Dell has been mocking the maker of jolly expensive printer ink HP’s attempts at a new computer architecture.
John Swainson, head of Dell's software business said HP’s attempt to come up with a new architecture for computers is "laughable" and would make trillions of dollars in software investment obsolete.
HP is developing a new computer design, dubbed The Machine, that will be able to handle vast quantities of data using far less electricity. It employs silicon photonics and a new, hyper-dense memory type called memristors, and will require HP to develop a new OS.
But Swainson said that the notion that you can reach some magical state by rearchitecting an OS is laughable on the face of it. The basic elements of computing, like processor and memory, are likely to be reconfigured in some way, but not so radically that existing software won't run, he said. "I don't know many people who think that's a really good idea."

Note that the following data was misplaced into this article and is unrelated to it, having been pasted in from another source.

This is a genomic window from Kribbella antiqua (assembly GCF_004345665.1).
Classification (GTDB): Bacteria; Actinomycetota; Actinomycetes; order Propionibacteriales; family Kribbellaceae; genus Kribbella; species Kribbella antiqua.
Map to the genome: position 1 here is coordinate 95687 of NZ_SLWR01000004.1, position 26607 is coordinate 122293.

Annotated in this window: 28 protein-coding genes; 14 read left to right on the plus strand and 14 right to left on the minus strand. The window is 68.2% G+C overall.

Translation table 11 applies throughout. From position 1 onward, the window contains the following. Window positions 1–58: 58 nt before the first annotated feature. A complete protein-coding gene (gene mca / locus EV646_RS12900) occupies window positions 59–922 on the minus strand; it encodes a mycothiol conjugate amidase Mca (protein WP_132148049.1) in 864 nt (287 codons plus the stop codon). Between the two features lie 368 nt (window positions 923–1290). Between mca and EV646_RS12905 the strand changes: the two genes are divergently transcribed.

Given that Dell is not known for pushing the boundaries of computing, having built its business mainly on cheap servers and PCs the comments seem a bit mean. If The Machine does take off they are the sorts of comments which will be repeated in ten years’ time about how Dell dropped the ball too.
But Menon does have a point when he said that there are at least two other types of memory technology better than what HP is banking on. He named phase-change memory as one of them.